What Is the Difference Between a Solo Practice & a Sole Proprietorship?
When deciding which form of legal entity to select for your new enterprise, you will come across the terms solo practice and sole proprietorship. While the terminology might seem similar, a solo practice is a descriptive term rather than a business entity. A sole proprietorship is a business entity with pass-through status.
A solo practice has one person as the main participant in the business; for example, a physician or accountant working in his own office rather than as part of a professional association is a solo practice. A solo practice can have any of several legal forms, including sole proprietorship, limited liability company and in some states, a C corporation. The solo practice is governed by the regulations pertaining to its legal structure.
A sole proprietorship is an enterprise that is owned by one person. It could be a small candy shop or a manufacturing plant with more than 100 employees. This is the simplest form of business with the least expense to start. The Internal Revenue Service takes the official stance that the sole proprietorship is an extension of the individual taxpayer. Depending on the nature of the business, some state governments require advanced education or professional licensing before the sole proprietor can hang his shingle. For example, a veterinarian must have the appropriate college degree and pass a licensing exam for his profession.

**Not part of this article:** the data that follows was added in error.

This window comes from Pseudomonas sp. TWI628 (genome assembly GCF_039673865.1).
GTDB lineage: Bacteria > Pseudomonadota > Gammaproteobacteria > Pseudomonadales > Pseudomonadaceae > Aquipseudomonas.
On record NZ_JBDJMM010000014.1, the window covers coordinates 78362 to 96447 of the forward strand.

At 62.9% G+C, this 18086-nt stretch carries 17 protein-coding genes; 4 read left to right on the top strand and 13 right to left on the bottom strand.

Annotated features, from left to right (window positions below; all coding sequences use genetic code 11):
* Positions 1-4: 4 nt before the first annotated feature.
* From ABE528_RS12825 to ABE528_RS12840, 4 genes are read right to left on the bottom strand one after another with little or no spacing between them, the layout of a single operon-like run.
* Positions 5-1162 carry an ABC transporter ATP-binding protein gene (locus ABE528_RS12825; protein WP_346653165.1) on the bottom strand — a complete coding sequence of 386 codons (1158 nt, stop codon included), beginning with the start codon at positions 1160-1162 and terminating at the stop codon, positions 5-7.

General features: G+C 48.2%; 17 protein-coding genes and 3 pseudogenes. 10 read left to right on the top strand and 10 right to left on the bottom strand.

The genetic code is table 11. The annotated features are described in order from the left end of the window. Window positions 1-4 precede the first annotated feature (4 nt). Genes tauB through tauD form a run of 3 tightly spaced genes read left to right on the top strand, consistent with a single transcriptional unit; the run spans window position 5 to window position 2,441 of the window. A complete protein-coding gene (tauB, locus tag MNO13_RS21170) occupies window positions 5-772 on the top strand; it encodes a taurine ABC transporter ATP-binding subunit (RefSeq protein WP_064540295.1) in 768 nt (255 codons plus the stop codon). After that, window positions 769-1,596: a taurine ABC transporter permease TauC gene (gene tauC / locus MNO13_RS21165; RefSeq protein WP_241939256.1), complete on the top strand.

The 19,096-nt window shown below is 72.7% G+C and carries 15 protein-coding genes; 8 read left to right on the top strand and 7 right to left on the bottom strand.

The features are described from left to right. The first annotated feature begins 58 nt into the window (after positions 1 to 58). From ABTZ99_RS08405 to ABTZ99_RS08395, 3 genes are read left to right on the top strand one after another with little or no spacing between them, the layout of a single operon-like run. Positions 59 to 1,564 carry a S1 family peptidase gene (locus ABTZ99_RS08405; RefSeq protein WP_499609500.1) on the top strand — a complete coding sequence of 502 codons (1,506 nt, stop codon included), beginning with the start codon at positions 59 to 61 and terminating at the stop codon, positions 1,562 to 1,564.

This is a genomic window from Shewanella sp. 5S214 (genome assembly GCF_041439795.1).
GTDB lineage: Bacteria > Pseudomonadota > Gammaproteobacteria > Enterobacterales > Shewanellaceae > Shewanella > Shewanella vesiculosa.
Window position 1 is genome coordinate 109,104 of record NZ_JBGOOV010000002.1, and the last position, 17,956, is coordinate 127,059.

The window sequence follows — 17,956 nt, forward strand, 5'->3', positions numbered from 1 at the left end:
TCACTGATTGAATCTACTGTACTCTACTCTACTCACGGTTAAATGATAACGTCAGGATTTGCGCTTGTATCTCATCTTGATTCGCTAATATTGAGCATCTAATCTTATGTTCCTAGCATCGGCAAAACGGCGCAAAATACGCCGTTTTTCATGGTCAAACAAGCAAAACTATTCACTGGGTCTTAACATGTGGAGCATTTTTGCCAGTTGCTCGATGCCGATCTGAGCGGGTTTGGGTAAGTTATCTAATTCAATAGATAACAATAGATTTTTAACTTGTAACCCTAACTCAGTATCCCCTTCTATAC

The solo practice and sole proprietorship can hire employees and subcontractors. The owner manages the business and makes all primary decisions, even if he hires other people to supervise the employees. Either designation can be a part-time sideline or a full-time venture. The owner can have income outside the business.
The sole proprietor is personally responsible for all business debts. He can lose everything he owns personally and professionally. A solo practitioner who formed his business as an LLC has personal protection from business debts; he can lose only the funds he invested in the business. The default tax classification for an LLC with only one owner is the same as a sole proprietor. Some states permit a single individual to form a C corporation and own 100 percent of the shares. However, since that person would also be the treasurer of the business, he is personally liable for any state-imposed penalties as well as unpaid taxes owed to the state or federal government. The owner of a C corporation is not personally responsible for unpaid vendor invoices or other debts the business has incurred unless he has signed a contract guaranteeing his personal assets in the event of default.